You can also access your command history in RStudio’s History pane (upper right, tabbed with Environment). Here you can highlight one or more statements and send them to the Console. You can also send statements “to Source” (your script), turning your scratch work into something you can save.

### 1.1.4 Exercises - Running Commands

1. Try an example where you do expect to reject the null hypothesis.

• Create a script where you generate random observations, and test the hypothesis that the mean is zero with a t-test.

• You can generate `n` random observations from a normal distribution with mean `m` and a standard deviation of 1 with `rnorm(n, mean=m)`.

• After you have run the data-generating statement, use the Console to check the mean and standard deviation (`sd()`) of your data. Do they look about right?

2. Try an example where you highlight and run just part of a statement.

• From our working example script, highlight and run just `x` in the line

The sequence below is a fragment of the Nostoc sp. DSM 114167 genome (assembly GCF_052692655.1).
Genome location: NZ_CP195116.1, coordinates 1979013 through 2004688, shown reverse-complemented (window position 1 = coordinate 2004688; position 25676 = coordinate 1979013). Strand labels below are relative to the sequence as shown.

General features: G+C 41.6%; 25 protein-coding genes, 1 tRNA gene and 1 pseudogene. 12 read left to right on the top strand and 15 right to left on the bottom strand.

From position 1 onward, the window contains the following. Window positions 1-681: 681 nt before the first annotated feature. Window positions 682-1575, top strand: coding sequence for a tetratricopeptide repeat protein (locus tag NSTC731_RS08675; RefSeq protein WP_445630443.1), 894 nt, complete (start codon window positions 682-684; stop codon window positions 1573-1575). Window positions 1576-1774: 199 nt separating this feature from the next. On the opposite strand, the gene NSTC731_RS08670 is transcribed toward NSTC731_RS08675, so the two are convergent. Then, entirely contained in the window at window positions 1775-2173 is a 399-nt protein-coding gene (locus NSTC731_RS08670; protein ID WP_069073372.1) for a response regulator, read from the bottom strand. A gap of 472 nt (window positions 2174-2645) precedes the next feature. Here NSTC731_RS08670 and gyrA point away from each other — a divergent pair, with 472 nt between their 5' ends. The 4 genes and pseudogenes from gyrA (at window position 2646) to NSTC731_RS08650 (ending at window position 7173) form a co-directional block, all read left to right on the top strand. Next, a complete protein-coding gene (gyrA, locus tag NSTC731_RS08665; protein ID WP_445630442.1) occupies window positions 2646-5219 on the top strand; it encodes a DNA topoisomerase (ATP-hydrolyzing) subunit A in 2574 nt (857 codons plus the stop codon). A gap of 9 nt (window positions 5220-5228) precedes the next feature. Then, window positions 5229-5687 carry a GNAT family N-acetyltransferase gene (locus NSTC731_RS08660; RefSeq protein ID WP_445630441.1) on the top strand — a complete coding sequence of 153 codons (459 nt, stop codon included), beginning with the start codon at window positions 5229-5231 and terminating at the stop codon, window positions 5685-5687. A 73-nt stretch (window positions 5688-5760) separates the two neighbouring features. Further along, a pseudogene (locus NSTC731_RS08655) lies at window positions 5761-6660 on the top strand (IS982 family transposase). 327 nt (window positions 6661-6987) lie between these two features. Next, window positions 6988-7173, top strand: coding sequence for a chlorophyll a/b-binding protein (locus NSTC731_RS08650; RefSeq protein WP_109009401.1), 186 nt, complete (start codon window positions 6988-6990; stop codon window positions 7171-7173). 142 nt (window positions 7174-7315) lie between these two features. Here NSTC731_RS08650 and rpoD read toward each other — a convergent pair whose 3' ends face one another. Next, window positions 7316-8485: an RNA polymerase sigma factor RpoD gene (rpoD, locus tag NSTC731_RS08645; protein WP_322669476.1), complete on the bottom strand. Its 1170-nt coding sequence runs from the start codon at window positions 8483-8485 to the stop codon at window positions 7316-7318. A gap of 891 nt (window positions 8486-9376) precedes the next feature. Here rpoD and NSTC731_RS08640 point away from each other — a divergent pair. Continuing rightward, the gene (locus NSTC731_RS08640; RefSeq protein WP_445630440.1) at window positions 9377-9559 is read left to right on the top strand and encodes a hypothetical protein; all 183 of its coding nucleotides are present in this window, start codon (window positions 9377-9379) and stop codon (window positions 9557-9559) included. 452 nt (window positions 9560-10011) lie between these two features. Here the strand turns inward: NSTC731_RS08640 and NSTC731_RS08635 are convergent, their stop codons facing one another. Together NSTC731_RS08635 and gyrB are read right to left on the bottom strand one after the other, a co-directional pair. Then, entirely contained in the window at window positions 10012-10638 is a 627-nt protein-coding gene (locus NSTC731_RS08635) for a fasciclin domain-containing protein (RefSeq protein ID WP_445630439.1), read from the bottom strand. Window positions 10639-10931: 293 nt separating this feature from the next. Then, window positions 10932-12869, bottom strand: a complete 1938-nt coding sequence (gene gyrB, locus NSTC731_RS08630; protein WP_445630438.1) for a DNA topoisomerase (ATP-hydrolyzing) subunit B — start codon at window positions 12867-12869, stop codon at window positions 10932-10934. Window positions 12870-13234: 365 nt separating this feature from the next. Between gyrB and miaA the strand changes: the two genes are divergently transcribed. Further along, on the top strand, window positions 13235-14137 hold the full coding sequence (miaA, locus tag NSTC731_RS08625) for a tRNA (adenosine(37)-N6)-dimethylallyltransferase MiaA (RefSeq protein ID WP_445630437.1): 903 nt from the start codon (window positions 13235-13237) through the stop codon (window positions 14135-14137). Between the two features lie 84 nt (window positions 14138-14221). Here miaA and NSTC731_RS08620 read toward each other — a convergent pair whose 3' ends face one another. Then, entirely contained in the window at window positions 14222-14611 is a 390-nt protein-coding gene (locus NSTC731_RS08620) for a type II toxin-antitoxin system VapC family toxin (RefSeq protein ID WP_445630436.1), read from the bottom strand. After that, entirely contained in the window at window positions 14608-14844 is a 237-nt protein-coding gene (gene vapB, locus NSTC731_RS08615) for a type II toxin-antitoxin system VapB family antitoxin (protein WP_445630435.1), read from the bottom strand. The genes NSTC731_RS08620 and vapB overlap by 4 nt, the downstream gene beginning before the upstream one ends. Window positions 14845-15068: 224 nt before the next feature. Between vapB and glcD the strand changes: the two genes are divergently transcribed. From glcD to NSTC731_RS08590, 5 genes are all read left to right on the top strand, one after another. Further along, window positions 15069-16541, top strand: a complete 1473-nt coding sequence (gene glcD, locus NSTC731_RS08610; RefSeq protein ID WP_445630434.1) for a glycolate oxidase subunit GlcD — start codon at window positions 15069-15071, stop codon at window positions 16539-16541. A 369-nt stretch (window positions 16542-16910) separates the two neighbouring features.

``t.test(x)``
3. R expressions can be nested. For instance, we might write:

``t.test(rnorm(15))``

In a statement made up of nested expressions, the innermost expression is evaluated first, and the result is used as an argument in the next level containing it.

To step through this statement, first highlight and run `rnorm(15)`, to verify that you understand what that piece of code does. Then highlight and run the entire statement. Did you get the answer you expected?

## 1.2 Finding the Results

Running commands in R will produce three main types of output: text or print output, data objects, and graphs.

### 1.2.1 Text Results

Examining text results is pretty obvious: output from R statements is “printed” to the Console by default.

We can use the output of a t-test as an example.

``````    x <- rnorm(25, mean=2)
t.test(x)``````

You can resize your Console pane to see more (or less) of your output at once. The width of your Console affects where the lines of print output break, so adjust this before you run your commands.

The Console is a “buffer” that only holds 1000 lines of output. With a huge amount of output you cannot scroll back to the beginning. We will later deal with this by saving output automatically.

### 1.2.2 Graphs

Graphs appear in the Plots pane, in the lower right of the RStudio workspace.

Plot the data from our last exercise as an example. The following three statements produce two plots.

``````    plot(x)
qqnorm(x)
qqline(x)``````